or the impossible vocabulary of sorrow that won't explain
the empty desks of twenty children marked absent
today, and forever. Many prayers, but one light
breathing color into stained glass windows,
life into the faces of bronze statues, warmth
onto the steps of our museums and park benches
as mothers watch children slide into the day.
One ground. Our ground, rooting us to every stalk
of corn, every head of wheat sown by sweat
and hands, hands gleaning coal or planting windmills
in deserts and hilltops that keep us warm, hands
digging trenches, routing pipes and cables, hands
as worn as my father's cutting sugarcane
so my brother and I could have books and shoes.
The dust of farms and deserts, cities and plains
mingled by one wind-our breath. Breathe. Hear it
through the day's gorgeous din of honking cabs,
buses launching down avenues, the symphony
of footsteps, guitars, and screeching subways,
the unexpected song bird on your clothes line.
Hear: squeaky playground swings, trains whistling,
or whispers across café tables, Hear: the doors we open
for each other all day, saying: hello, shalom,
buon giorno, howdy, namaste, or buenos días
in the language my mother taught me-in every language
spoken into one wind carrying our lives
without prejudice, as these words break from my lips.
One sky: since the Appalachians and Sierras claimed
their majesty, and the Mississippi and Colorado worked
their way to the sea. Thank the work of our hands:
weaving steel into bridges, finishing one more report
for the boss on time, stitching another wound
or uniform, the first brush stroke on a portrait,
or the last floor on the Freedom Tower
jutting into a sky that yields to our resilience.
One sky, toward which we sometimes lift our eyes
tired from work: some days guessing at the weather
of our lives, some days giving thanks for a love
that loves you back, sometimes praising a mother
who knew how to give, or forgiving a father
who couldn't give what you wanted.
We head home: through the gloss of rain or weight
of snow, or the plum blush of dusk, but always-home,
always under one sky, our sky. And always one moon
like a silent drum tapping on every rooftop
and every window, of one country-all of us-
facing the stars
hope-a new constellation
waiting for us to map it,
waiting for us to name it-together
Last month I got a call from Leah Purcell, art director at Newsweek, to create the international edition's last print cover. The topic was their annual issue looking at the year ahead and would be at the newsstands for an extended time since Newsweek was moving to digital from then on. Their annual issue always uses a metallic color for the logo, silver or gold, so I was asked to keep that in mind.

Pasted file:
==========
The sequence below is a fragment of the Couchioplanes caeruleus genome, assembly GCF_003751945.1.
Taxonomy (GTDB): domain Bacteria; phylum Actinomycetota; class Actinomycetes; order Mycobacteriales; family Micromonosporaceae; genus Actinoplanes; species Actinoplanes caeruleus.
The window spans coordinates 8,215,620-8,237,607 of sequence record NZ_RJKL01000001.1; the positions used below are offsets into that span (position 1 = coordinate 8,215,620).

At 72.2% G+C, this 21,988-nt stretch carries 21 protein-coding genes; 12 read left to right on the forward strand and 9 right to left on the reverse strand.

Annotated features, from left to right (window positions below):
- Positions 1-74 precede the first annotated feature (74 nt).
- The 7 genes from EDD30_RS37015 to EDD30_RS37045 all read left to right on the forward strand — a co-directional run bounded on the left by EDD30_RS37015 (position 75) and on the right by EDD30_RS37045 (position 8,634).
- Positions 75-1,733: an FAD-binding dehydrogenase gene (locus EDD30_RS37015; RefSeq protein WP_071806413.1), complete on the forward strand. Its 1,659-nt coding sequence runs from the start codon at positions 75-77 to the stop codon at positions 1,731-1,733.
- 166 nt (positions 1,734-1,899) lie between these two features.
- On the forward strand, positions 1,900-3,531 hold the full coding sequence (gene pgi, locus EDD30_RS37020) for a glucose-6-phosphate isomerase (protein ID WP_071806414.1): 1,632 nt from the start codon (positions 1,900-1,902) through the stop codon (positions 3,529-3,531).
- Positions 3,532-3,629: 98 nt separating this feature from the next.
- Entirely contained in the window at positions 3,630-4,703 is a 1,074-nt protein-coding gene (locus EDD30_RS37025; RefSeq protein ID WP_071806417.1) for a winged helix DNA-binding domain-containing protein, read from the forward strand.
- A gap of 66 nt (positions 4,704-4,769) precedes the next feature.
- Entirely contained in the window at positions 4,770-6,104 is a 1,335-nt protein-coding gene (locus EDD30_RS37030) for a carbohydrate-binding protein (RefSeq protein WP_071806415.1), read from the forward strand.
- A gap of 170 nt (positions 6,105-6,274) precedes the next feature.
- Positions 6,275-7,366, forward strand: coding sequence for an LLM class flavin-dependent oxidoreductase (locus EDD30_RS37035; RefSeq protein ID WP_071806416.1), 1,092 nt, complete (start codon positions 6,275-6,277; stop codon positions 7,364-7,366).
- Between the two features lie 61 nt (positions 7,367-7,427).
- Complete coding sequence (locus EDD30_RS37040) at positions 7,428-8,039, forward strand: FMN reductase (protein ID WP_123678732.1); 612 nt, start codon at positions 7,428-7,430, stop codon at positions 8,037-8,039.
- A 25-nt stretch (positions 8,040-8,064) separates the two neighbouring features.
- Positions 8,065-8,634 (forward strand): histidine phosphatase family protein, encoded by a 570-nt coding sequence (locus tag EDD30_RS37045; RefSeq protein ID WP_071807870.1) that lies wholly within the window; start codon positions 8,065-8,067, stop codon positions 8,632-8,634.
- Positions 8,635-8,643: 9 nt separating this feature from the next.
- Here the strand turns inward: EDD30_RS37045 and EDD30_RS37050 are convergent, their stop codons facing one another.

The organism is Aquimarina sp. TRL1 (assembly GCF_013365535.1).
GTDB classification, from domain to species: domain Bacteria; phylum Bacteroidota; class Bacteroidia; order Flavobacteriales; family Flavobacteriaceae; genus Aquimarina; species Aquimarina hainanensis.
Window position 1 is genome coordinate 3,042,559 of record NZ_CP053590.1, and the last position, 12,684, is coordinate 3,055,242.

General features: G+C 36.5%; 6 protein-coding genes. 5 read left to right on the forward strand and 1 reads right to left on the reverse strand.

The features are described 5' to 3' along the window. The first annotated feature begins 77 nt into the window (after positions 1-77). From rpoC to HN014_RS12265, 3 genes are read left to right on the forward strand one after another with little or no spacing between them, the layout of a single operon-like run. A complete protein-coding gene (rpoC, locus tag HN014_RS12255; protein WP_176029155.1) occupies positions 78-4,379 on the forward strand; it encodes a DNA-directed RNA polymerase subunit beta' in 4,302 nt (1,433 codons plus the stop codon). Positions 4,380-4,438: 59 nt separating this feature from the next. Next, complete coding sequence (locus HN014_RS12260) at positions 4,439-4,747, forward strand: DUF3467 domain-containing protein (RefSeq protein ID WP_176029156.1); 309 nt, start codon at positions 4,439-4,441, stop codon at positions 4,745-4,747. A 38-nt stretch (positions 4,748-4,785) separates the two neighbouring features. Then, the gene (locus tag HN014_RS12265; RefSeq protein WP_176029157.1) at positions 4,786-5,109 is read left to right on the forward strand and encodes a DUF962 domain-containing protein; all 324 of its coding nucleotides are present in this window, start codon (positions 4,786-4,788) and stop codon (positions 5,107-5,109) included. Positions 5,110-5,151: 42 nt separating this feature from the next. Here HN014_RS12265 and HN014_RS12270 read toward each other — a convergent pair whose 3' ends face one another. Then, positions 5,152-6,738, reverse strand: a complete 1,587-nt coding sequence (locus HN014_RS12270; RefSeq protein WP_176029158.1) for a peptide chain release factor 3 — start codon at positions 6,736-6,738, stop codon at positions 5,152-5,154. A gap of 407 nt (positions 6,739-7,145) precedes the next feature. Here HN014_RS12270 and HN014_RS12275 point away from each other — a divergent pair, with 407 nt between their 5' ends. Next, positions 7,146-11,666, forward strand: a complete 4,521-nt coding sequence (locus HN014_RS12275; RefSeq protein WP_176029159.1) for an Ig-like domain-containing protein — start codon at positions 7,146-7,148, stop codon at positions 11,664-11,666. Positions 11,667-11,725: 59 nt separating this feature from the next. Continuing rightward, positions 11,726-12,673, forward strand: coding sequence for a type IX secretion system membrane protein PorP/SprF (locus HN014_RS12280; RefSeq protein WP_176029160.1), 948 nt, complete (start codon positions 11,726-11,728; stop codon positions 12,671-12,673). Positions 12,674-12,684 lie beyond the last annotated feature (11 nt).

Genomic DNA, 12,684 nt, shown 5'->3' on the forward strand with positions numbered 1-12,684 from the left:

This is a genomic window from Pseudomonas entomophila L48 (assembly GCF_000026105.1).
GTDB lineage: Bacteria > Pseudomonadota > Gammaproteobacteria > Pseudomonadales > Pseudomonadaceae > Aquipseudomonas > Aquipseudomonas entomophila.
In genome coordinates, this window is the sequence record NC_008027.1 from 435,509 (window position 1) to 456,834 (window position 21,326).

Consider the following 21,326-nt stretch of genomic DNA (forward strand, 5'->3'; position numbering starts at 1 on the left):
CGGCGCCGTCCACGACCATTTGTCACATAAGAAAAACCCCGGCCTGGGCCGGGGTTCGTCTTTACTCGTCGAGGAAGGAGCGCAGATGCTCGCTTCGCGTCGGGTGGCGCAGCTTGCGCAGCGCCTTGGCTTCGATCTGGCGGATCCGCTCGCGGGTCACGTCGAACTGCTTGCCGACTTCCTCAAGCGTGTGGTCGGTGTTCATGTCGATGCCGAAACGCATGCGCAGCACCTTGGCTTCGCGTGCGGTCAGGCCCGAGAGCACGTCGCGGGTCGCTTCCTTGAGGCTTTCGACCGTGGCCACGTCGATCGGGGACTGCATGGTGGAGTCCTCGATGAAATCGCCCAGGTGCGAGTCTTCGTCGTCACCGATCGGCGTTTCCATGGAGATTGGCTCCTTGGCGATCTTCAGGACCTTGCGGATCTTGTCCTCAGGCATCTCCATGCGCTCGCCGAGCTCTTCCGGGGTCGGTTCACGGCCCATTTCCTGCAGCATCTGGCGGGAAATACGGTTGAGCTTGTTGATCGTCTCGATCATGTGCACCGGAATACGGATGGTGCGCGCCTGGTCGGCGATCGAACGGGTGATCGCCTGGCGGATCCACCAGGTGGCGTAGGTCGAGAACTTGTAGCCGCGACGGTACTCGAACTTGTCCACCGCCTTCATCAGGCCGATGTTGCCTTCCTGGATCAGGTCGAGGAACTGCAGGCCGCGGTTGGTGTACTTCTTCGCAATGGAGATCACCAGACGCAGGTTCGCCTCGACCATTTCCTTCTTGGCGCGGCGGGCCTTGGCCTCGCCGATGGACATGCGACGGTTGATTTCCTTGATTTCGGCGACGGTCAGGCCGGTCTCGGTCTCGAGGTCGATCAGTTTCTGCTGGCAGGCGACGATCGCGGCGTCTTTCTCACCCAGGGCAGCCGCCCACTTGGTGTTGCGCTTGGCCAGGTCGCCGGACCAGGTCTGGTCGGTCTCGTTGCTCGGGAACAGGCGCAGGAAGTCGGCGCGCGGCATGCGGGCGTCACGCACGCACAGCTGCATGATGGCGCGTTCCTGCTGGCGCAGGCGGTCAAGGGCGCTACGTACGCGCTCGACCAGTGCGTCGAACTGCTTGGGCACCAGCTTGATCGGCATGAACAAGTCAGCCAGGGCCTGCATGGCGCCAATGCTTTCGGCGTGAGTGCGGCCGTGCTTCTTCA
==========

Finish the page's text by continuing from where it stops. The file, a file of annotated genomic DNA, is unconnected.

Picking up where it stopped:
These are some random thoughts I jotted down while trying to figure out a direction. While sketching I wondered if the image could use some of the gold ink from the logo and asked Leah if the spot color could be used as part of the image. Usually when a page is being run through a press you can use that color throughout the page so she said yes. Leah was a colleague at TIME magazine while I worked there so we have an easy shorthand about design solutions, inks, etc. We spent many nights over the years working out problems late into the night.
With that in mind, I tried a variety of solutions taking advantage of the gold ink and sent the ideas to Leah. She liked a couple of directions and we agreed that the eye sketch seemed to stand out.
As I looked at the arrows pointing in different directions, the idea popped into my head that the arrows themselves could point to the "issues" covered inside the magazine. I worked up these rough ideas for type placement, sent them off, and got the o.k. to go ahead with this concept. Something like this is hard to work out because it involves a lot of back and forth between myself, the AD, and the editors. Arrow and type placement, how they go in and out of the typography, etc., took a while to tighten up.
This week, the issues arrived in the mail in full metallic gold glory, there's just something to print. It was great to work with an old friend on this cover and to see the care taken to get the final Newsweek International print issue done right.